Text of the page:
What Gets My Goat
This goat with the sloe-doe eyes and confectioners sugar-dipped ears and muzzle is not my goat. She is a darling at lovely Bleugrass Chevre Farm, and she did her nuzzly best to become the darling of the Lexington Farmers Market Second Annual Farm Tour on June 20.
I had no idea bottle fed goats sport the visceral appeal of a sturdy horse crossed with a good-natured dog, but so it is with "the girls" at Bleugrass Chevre.
My happy little party of three enjoyed the goats and the cheesemaking room at Bleugrass Chevre, and then drove to the compact herb and vegetable gardens at Henkle's Herbs & Heirlooms in Nicholasville. A few minutes with any of the farmers we met on the tour could convince a frozen stone that the people who grow our food love what they do, and are good at it.
The problem? They need more of us to buy what they grow and produce. They could use better distribution systems and more affordable market and marketing options. I'm for that 1000 percent.
Here's what gets my goat: In spite of all the energy and skills poured into social networking monsters like facebook and twitter -- and I do use both, and value both -- we are still waiting for the perfect social/local marketing software that will accelerate our farmers' sales of their flavorful, delicious, healthy products straight to us. I wish I had majored in databases, but I wasn't thinking ahead when I studied 20th Century American Poetry and Eighteenth Century Opera.
Having forgotten everything I paid good tuition money to learn, what I know now amounts to what I can look up online. "Online" is just another way of saying I look in a place that works like a giga-miracle because of the sweat poured into it by people who develop and manage databases. Perhaps it's true that most database developers live on a steady diet of cheese curls, large diet sodas, and Ensure (for dessert). Maybe they are not foodies or people enamored of local economies. More likely, the people who pay database gurus to stay in the darkened rooms with the empty Cheetos bags do not see ways to make millions from small farms and their patrons. Whatever the reason, those in charge of databases have not taken on the challenge of helping locally grown food and nearby forks find each other in a mutually happy economic exchange. As a result, the information/technology overload we sometimes rue does not extend to the likes of Henkle Herbs & Heirlooms and Bleugrass Chevre.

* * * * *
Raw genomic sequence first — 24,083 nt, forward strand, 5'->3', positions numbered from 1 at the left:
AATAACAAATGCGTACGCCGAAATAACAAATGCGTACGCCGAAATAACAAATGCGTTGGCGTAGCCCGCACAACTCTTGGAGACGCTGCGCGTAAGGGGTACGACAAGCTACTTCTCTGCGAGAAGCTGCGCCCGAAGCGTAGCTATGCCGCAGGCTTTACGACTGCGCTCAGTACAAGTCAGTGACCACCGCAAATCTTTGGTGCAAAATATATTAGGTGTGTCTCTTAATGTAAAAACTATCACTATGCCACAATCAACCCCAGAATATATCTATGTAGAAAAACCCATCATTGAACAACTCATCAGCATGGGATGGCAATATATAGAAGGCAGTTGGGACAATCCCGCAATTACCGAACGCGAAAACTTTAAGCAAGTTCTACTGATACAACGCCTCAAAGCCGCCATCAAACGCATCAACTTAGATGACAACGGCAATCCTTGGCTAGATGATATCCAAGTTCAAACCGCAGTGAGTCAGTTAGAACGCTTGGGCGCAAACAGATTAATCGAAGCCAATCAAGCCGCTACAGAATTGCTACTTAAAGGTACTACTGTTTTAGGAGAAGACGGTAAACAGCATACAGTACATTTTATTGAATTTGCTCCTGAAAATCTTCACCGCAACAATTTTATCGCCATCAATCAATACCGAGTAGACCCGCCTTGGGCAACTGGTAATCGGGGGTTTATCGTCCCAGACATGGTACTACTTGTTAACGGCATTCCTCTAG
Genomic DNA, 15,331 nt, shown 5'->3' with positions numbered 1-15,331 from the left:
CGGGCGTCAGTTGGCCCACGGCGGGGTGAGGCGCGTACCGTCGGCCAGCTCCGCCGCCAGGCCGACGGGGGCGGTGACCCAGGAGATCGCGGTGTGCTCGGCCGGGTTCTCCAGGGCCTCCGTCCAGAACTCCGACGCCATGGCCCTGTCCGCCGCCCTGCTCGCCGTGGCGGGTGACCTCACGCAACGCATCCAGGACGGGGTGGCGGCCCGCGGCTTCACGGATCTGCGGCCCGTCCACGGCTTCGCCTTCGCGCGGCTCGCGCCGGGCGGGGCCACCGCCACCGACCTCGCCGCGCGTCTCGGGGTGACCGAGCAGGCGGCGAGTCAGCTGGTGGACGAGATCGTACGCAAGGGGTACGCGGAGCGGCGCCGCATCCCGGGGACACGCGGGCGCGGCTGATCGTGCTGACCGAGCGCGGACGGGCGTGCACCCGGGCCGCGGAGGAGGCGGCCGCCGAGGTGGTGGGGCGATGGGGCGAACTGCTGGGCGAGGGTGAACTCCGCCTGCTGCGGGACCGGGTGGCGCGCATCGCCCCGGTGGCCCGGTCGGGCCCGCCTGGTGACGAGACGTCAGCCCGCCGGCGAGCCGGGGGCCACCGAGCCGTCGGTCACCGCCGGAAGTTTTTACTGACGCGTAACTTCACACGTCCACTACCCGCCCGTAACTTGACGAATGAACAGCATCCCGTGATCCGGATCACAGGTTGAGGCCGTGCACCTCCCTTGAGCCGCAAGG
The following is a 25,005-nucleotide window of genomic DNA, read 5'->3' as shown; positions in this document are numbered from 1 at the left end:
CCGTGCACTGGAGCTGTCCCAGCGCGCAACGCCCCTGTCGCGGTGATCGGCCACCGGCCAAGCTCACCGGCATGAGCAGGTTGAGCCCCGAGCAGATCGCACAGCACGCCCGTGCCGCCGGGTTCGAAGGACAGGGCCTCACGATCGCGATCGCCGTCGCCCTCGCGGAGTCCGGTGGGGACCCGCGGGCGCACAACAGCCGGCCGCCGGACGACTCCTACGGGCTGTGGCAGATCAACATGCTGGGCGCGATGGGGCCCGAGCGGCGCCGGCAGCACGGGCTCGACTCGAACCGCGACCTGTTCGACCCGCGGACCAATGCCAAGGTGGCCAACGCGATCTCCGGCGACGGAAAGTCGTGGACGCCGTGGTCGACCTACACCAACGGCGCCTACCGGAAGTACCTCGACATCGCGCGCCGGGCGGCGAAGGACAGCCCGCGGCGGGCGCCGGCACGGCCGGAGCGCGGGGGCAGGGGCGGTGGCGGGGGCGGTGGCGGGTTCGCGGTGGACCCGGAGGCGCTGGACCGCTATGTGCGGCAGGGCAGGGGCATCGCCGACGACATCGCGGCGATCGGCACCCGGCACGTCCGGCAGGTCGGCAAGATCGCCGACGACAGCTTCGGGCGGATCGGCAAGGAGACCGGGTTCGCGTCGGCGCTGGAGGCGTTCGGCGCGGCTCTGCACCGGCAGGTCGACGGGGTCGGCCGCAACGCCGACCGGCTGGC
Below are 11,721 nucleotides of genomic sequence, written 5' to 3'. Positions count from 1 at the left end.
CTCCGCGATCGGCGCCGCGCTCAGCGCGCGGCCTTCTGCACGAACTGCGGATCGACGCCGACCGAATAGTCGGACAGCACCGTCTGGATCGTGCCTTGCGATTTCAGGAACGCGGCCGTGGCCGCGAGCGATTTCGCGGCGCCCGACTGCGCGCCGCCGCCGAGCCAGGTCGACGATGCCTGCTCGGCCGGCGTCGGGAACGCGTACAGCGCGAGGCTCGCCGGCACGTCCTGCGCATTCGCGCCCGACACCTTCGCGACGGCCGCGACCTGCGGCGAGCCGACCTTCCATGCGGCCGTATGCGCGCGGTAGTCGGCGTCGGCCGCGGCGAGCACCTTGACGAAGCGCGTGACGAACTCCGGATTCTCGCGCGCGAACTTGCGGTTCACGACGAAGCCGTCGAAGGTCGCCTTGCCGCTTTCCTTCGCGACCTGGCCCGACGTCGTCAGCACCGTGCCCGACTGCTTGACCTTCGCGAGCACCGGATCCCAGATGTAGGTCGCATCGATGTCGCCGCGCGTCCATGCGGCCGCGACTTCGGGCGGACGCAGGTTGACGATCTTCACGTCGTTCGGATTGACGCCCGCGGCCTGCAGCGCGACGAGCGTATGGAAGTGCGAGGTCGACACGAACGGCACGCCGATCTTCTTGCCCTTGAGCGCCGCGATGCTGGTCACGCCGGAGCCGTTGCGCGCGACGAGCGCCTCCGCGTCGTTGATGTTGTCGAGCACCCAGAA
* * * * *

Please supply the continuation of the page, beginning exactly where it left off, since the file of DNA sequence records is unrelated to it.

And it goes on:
I do not expect the people in those fine establishments to address this problem of the missing databases themselves. They have goats to milk, cheese to strain, tomatoes to sucker, and cilantro that needs its head chopped off so it won't go to seed. No time to go to database summer camp. So how can they get ample quantities of their quality products into our hands?
Bless the ones who keep trying to solve this puzzle of farm-to-us sales. Here's a worthy new attempt, Locavore Network, born out of one man's frustrated efforts to find again the peach orchards he remembered visiting as a child. So flavor made him do it. Dan Sutton is building a whopper online farm/vineyard locator out of love for flavor and those who nurture it along.
Locavore Network includes basic information on thousands of farms, orchards, vineyards, wineries, and restaurants nationwide, findable by state. Many of the Kentucky listings were news to me, places I had never heard of -- which is exciting -- although most listings throughout the site offer only skimpy information so far. It's a fine effort, though, and Savoring Kentucky hereby officially designates Dan Sutton as a Peach of a Man for his commitment to using databases in the service of small farms and farmers.